A tight-knit team of rising FBI investigators – Ray (Chiwetel Ejiofor) and Jess (Julia Roberts), along with their District Attorney supervisor Claire (Nicole Kidman) – is suddenly torn apart when they discover that Jess’s teenage daughter has been brutally and inexplicably murdered.
Now, thirteen years later, after obsessively searching every day for the elusive killer, Ray finally uncovers a new lead that he’s certain can permanently resolve the case, nail the vicious murderer, and bring long-desired closure to his team. No one is prepared, however, for the shocking, unspeakable secret that will reveal the enduring, destructive effects of personal vengeance on the human soul.
IN THE BEGINNING
Writer/director Billy Ray and producer Mark Johnson had known each other and each other’s work for decades, but had never worked together. When they saw the Argentine thriller El Secreto de Sus Ojos, neither of them could stop talking about it.
“El Secreto de Sus Ojos is spectacular,” says Billy, “I was completely floored by it, had a reverence for it that bordered on awe. Then Mark asked me if I wanted to adapt it. At first I was hesitant because you don’t want to take on anything that is so great that you feel dwarfed by it before you even start. But I did feel there was an American version of the story worth retelling and exploring.”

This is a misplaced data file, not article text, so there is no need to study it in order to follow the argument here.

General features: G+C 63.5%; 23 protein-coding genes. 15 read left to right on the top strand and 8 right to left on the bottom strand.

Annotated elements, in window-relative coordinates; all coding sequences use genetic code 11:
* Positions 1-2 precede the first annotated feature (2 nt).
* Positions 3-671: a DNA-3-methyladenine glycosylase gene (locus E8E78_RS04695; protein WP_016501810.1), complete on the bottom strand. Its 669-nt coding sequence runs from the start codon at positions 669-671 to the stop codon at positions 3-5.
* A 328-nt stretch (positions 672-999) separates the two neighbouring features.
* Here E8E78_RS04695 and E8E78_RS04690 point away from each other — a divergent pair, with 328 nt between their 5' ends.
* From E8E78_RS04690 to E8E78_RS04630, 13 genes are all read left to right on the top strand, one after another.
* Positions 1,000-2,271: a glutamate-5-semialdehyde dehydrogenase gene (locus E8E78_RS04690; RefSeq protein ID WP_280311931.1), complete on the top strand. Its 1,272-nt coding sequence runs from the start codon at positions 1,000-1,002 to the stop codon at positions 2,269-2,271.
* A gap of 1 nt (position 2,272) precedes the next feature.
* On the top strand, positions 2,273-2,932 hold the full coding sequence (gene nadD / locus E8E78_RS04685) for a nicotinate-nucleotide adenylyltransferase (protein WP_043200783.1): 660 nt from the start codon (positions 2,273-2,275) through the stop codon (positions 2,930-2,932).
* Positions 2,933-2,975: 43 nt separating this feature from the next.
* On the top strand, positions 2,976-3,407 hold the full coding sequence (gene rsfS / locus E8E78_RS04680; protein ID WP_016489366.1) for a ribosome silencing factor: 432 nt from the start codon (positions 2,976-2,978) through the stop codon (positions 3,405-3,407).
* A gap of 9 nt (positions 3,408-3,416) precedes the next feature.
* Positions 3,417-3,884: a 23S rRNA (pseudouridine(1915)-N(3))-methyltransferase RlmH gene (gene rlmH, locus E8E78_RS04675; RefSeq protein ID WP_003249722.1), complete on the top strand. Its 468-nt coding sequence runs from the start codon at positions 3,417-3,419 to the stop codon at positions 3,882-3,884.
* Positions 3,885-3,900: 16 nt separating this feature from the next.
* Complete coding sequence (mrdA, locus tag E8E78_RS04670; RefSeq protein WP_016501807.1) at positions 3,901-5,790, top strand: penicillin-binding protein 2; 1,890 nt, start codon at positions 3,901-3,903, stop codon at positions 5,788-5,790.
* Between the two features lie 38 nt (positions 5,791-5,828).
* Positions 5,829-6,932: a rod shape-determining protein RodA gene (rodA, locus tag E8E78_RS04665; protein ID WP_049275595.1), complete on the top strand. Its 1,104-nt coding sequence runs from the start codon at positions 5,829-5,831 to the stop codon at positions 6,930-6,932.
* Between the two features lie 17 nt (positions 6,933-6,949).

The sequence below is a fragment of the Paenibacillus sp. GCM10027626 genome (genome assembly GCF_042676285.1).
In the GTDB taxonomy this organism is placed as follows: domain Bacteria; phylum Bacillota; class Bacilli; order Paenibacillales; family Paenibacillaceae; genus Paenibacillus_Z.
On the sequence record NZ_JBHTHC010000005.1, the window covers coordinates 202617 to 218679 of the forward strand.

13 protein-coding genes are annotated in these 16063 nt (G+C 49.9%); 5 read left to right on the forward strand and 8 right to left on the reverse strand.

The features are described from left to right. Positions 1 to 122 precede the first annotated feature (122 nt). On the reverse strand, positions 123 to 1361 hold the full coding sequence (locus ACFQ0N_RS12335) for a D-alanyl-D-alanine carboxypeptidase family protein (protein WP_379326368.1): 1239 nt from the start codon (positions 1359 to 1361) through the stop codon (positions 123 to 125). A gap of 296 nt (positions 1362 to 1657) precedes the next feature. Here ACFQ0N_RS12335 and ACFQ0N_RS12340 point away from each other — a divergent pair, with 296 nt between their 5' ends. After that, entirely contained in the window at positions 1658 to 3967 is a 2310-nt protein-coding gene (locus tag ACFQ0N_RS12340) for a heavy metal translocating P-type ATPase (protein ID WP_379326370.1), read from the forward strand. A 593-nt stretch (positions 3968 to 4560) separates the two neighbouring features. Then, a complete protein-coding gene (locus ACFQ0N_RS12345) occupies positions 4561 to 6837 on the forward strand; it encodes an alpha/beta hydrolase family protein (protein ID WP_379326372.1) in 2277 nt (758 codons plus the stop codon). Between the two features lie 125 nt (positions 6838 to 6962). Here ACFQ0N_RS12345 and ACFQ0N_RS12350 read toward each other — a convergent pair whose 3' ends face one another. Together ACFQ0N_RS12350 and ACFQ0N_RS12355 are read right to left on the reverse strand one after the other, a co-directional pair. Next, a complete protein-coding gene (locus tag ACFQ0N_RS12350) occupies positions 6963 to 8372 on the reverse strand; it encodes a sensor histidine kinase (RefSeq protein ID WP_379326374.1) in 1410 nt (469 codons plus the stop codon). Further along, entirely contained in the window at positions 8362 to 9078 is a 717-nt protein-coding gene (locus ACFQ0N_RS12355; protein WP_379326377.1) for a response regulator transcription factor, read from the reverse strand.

Every time the pair got frustrated tackling the weighty subject matter, they had an unabashed cheerleader in Juan Campanella, who directed the Argentine film. “Here was a man who wanted to solve a cold case but the reason why he wanted to solve it was not only to find the culprit but to find the root of his own loneliness,” Campanella says. “That to me was very original. Contrary to what people might think, I really like it when somebody takes a piece of work and turns it into something different.”
Billy says an impetus for the American version lay in the events of 9/11. “The horror of that event was so big and so indelible for anybody who was in America at that time. But it created a story opportunity for our movie that no other context could have.”
“Billy found a great twist on the story,” Campanella says. “He respected a lot of the emotion of the original but found a very American way of telling it.”
Billy admits that he initially thought he was writing a movie about loss. “But it turns out that I was writing a movie about obsession. Stories do that sometimes, they tell you what they are about.